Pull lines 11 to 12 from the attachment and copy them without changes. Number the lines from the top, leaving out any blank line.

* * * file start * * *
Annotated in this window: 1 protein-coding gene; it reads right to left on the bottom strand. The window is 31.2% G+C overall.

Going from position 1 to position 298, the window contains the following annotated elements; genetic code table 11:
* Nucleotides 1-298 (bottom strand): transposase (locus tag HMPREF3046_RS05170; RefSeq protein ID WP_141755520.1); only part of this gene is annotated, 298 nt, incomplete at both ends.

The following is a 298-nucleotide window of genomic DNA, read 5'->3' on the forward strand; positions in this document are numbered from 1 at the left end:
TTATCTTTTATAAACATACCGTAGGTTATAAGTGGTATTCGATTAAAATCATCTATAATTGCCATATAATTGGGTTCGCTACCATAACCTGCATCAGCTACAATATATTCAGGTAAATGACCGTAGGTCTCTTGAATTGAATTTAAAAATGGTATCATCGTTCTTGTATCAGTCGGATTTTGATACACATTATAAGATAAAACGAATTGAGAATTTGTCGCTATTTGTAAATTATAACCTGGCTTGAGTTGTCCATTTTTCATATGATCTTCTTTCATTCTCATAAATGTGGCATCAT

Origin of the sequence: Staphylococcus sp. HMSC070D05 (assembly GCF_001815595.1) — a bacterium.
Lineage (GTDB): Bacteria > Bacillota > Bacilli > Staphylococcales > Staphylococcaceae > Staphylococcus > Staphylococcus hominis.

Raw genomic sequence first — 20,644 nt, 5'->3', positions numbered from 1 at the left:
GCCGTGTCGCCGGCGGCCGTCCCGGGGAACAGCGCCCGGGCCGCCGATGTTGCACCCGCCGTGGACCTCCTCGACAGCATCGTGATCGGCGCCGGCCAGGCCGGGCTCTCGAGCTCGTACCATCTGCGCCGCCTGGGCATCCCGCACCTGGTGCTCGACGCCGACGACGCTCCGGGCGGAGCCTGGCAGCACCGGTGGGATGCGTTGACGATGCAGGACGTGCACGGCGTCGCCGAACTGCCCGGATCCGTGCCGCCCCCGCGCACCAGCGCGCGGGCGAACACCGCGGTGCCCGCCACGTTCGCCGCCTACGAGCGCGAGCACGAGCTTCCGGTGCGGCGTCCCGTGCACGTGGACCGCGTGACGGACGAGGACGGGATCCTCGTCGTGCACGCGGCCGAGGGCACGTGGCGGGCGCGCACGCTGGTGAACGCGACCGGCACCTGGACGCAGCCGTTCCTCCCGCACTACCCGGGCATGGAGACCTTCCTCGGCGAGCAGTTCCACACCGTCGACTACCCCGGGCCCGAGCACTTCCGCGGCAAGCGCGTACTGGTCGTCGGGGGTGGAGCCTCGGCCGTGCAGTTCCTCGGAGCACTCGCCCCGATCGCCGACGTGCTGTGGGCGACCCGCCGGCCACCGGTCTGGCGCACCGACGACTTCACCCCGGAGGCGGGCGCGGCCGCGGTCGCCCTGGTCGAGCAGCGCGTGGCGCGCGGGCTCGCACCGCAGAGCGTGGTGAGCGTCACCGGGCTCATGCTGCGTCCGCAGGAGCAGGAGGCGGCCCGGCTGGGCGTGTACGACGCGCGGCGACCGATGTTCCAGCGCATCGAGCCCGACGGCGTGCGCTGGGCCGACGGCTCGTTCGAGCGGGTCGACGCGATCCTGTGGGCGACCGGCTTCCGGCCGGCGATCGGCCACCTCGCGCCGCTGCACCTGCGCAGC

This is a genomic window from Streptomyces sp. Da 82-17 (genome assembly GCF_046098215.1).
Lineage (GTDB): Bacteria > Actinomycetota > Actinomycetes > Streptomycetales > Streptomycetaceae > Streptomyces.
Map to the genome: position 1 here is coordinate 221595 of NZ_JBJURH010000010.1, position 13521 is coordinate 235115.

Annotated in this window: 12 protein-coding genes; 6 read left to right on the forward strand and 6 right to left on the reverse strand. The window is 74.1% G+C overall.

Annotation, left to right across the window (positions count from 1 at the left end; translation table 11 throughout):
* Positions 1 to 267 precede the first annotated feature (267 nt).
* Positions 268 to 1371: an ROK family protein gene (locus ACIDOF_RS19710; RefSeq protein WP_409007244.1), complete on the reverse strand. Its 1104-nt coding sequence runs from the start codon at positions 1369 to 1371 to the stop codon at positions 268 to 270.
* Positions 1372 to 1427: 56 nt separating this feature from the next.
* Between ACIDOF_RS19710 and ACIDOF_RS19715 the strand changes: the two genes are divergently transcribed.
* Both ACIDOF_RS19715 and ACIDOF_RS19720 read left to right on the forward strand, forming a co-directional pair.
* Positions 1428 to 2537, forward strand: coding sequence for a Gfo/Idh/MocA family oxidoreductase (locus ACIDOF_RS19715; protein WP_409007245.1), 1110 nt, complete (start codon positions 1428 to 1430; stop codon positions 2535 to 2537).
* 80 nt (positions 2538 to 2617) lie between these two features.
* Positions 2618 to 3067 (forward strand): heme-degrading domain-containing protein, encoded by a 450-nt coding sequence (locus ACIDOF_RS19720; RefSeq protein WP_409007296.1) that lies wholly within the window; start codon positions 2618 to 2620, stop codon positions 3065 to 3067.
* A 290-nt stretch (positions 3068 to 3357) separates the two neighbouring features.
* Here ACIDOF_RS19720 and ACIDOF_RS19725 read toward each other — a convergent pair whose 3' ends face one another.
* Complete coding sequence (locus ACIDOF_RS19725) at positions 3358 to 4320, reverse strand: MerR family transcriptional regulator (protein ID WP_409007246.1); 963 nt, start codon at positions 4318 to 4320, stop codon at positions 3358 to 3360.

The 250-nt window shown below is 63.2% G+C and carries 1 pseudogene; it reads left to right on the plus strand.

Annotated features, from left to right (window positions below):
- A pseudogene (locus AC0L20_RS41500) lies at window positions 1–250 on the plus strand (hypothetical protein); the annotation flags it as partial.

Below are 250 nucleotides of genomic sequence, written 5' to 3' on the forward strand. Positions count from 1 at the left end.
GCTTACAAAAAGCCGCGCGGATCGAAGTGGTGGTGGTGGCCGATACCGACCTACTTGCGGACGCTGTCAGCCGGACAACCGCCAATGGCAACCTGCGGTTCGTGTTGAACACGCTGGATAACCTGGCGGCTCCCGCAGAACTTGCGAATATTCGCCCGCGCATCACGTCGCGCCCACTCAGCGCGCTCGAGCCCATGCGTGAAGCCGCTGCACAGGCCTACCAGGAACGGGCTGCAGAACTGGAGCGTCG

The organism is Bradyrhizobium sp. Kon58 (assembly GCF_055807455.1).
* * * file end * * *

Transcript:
Lineage (GTDB): Bacteria > Actinomycetota > Actinomycetes > Streptomycetales > Streptomycetaceae > Streptomyces.
Map to the genome: position 1 here is coordinate 221595 of NZ_JBJURH010000010.1, position 13521 is coordinate 235115.